Chagas disease can cause serious cardiac and intestinal complications
A BREED of bed bugs is on the rise in Europe and the US and it’s transmitting a ‘silent killer’ disease.
Known as ‘chinches del beso’ – or kiss bug – this particular bed bug bites humans on the face and in the areas around the mouth.
It then defecates next to its bite, spreading a parasitic disease which was until recently limited to South America.
Chagas disease can cause serious cardiac and intestinal complications – and most people infected don’t know they have it as there can be little to no symptoms.
Labelled a ‘silent killer’, one in three with Chagas develop heart problems, may suffer heart failure and even sudden death if they are not diagnosed in time.
According to a new statement by the American Heart Association (AHA) and the Inter-American Cardiology Society, the disease is spreading through the US, Canada, Australia, Japan and Europe.
According to the study, there are around 42,000 individuals with Chagas alone in Spain, 300,000 in the US and up to six million people worldwide.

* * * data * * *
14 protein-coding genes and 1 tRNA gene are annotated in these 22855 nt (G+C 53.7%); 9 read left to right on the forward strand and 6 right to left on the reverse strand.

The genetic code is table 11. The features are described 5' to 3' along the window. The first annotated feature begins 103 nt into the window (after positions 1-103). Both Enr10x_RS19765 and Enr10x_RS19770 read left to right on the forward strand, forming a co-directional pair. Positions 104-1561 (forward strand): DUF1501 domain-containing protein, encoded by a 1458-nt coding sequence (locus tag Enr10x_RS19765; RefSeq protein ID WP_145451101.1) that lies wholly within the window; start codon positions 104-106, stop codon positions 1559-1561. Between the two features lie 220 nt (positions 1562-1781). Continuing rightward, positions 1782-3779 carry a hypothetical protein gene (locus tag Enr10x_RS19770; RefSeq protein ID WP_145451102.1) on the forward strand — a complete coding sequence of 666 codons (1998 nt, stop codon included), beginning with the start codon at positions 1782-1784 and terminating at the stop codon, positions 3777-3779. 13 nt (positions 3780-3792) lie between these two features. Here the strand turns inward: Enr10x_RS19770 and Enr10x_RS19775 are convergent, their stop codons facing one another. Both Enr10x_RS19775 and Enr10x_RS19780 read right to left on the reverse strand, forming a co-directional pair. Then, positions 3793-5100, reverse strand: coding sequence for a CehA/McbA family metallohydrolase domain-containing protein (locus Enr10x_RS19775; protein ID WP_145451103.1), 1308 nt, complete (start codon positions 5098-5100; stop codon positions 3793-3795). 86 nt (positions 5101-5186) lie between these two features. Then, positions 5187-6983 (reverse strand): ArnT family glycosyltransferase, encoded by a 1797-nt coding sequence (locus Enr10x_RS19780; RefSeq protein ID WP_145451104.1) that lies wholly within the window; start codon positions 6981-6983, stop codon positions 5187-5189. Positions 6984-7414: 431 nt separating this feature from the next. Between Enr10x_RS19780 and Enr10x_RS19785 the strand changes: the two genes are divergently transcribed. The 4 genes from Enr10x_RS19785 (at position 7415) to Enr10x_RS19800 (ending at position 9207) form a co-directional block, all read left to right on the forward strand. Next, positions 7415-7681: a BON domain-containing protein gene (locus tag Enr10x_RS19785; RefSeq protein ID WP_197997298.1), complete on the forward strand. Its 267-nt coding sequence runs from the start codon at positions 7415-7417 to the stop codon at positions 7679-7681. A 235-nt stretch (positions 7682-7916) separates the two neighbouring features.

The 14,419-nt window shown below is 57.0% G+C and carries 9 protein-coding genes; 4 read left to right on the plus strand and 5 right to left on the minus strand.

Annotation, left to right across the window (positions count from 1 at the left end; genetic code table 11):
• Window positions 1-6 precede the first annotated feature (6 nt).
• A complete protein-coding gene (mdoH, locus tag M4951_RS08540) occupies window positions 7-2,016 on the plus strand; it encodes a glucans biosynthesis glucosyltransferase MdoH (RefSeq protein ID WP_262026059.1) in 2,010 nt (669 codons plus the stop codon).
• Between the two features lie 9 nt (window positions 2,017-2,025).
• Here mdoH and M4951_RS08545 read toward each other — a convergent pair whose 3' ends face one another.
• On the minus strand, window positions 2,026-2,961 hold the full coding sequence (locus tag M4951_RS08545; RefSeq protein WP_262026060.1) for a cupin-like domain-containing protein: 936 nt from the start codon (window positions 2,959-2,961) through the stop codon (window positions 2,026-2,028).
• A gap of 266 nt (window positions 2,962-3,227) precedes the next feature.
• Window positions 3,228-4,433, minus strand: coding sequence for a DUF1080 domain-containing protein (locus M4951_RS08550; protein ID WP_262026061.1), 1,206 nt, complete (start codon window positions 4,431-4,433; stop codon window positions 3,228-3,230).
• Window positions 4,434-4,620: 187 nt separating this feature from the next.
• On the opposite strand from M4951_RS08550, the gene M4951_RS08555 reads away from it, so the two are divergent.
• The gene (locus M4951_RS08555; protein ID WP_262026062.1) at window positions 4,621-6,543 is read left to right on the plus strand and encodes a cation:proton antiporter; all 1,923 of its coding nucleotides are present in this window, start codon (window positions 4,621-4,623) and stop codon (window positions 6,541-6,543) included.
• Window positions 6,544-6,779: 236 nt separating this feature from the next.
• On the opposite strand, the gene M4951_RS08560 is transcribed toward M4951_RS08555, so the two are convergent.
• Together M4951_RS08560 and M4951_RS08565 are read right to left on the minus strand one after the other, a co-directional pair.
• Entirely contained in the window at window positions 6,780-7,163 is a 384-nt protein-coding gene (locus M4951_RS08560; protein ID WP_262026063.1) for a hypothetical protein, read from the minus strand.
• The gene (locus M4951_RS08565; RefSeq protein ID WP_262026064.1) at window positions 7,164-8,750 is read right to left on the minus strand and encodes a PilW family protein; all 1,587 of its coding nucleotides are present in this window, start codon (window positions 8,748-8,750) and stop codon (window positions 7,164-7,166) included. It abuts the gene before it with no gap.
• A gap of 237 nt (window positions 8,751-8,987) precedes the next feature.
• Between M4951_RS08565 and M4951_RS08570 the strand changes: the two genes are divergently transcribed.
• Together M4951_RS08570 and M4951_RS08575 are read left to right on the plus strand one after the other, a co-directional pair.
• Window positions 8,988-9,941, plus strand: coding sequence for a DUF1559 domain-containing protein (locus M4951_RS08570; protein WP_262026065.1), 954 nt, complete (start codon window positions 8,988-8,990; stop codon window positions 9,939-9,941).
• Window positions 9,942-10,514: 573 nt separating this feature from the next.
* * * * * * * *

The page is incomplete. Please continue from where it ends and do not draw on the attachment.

Chagas disease is a parasitic infestation, and requires a carrier of the parasite, Trypanosoma cruzi.
That vector is the ‘kiss bugs’, which usually bite humans, dogs and other mammals at night, on face and near the eyes and mouth.
Currently more than 100 species of different triatomines are known, and 12 of them are transporters of the parasite that causes Chagas.
When they bite, the insects defecate right next to the wound they have caused.
The parasite is found in its feces, and when the wound is rubbed, the parasite penetrates and causes the infection.
The majority of the infected individuals either do not show symptoms or at most only suffer a swelling of the eyelids.
Others experience nonspecific symptoms such as fever, fatigue, body pain, headache or skin rashes.
In more serious cases, it can cause diarrhea or vomiting.
And in a small percentage of cases, complications are found, leading to a ‘swelling of the heart’ (cardiomegaly) or ‘swelling of the brain’ that can lead to death.
The problem is not so much the initial phase of the infection, but if left untreated, the disease becomes chronic, and in the long term up to 30% of those infected develop serious complications.
The parasite can also be transmitted through blood transfusions, donation of organs and even from pregnant women to their children.